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    10% ain’t worth having my app made legacy with two weeks notice.

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      0.16 -> 0.17 was a big change but I’m puzzled by the implied criticism. Does version 0.16/0.17 indicate “ready for production”? I always inferred from the versions and the sparse documentation & libraries that Elm is experimental, so I’m very cautious about using it for any production stuff (and so I wasn’t bothered by the 0.16 -> 0.17 transition). Projects in experimental phase can and should change, wouldn’t you say?

      Unfortunately, these days nobody seems to indicate clearly (or even to know?) whether the project is stable and suitable for production use, and that’s a problem, but it’s definitely not unique to Elm.

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        React was at 0.14 but in production on things like Instagram for a while. I think Elm is decently ready for production, but there is the whole Clojure-style “at the whims of the BDFL” vibe going on, esp. with the subscriptions change.

        That being said, I think it’s mostly fine. Types make this a lot less painful than (say) Py2 -> Py3. If you really like Elm, this is a small cost to pay compared to the pain of using a pure-JS (or even Typescript) environment. In the worst case, it’s a vibrant experiment in building front-end apps. The tools and practices that are showing up are more important than the language IMO.

        There is also the whole thing where you can stick on older versions for a while if you don’t want to do the change just yet. It’s not like older stuff disappeared. Py2/Py3 sucks but if you were on Python 2, you were mostly fine.

        I think the more frustrating thing is that there wasn’t a clear deprecation path. Ideally, you have one or two versions where both mechanisms are in place, so you can gradually port things .

        Though I say this as a Purescript user who has all dependencies break at every minor version release ;)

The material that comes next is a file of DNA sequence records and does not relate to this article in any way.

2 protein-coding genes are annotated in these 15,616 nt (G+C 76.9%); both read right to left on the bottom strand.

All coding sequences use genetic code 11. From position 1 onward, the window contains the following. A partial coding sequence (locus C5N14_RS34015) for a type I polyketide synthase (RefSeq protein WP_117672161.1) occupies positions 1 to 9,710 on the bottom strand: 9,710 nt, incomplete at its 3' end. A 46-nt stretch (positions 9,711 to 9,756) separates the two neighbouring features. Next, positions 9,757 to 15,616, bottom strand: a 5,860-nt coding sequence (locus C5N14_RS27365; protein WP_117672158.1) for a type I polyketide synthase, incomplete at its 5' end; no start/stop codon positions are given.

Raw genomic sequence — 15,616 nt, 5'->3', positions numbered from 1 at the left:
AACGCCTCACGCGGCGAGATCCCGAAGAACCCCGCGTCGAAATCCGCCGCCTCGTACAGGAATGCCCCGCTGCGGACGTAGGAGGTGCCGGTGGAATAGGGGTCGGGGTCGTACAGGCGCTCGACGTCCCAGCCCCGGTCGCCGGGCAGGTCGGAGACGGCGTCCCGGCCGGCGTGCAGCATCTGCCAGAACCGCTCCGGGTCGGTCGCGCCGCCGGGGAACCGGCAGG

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          You do that much triangulation and marketing about being the “practical” alternative, some expectations are implicit to that.

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            Fair enough. I guess I just don’t believe any tech marketing after having a sufficient number of painful lessons. My own experiments showed that Elm is still quite a long way off from being production ready, and I treat it accordingly.

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              shrugs We use GHCJS in prod. It may be even less mature than Elm or PureScript, but it doesn’t dictate to us how to build our app, we share datatypes with the backend, and the compiler is very hackable. The GHCJS creator is very easy-going and modest as well.

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          Signal noted.

          (Sorry. Bad pun.)

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            Yep and I wouldn’t want to be the guy who has to debug this once the lib is deprecated (code generated from the simple “form” example):

            var _user$project$Temp1472650027426490$viewValidation = function (model) {
                var _p0 = _elm_lang$core$Native_Utils.eq(model.password, model.passwordAgain) ? {ctor: '_Tuple2', _0: 'green', _1: 'OK'} : {ctor: '_Tuple2', _0: 'red', _1: 'Passwords do not match!'};
                var color = _p0._0;
                var message = _p0._1;
                return A2(
                                    {ctor: '_Tuple2', _0: 'color', _1: color}
            var _user$project$Temp1472650027426490$update = F2(
                function (msg, model) {
                    var _p1 = msg;
                    switch (_p1.ctor) {
                        case 'Name':
                            return _elm_lang$core$Native_Utils.update(
                                {name: _p1._0});
                        case 'Password':
                            return _elm_lang$core$Native_Utils.update(
                                {password: _p1._0});
                            return _elm_lang$core$Native_Utils.update(
                                {passwordAgain: _p1._0});
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            Why is “fast” always labelled these days? “Blazing fast” seems to be the phrase du jour, and “lightning fast” is another that I hear often.

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              I would be a lot more interested in this compared to frameworkless JS.

              I don’t give two tugs of a dead dog’s…ear, we’ll say, if we just keep comparing large clanky frameworks against one another and keep failing to baseline against the fastest-possible core ES5 implementation.

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                The fastest possible ES5 implementation is not really what front-end frameworks and tools are competing against. They’re competing against the average front-end codebase.

                Whether frameworks and etc are a net gain or not is certainly contingent and debatable, but the baseline for that evaluation should be the production code you’ve actually worked on, not an ideal. I’d say you’re a very fortunate person if you’ve worked on non-trivial vanilla JS code that was anywhere close to the fastest possible implementation. :)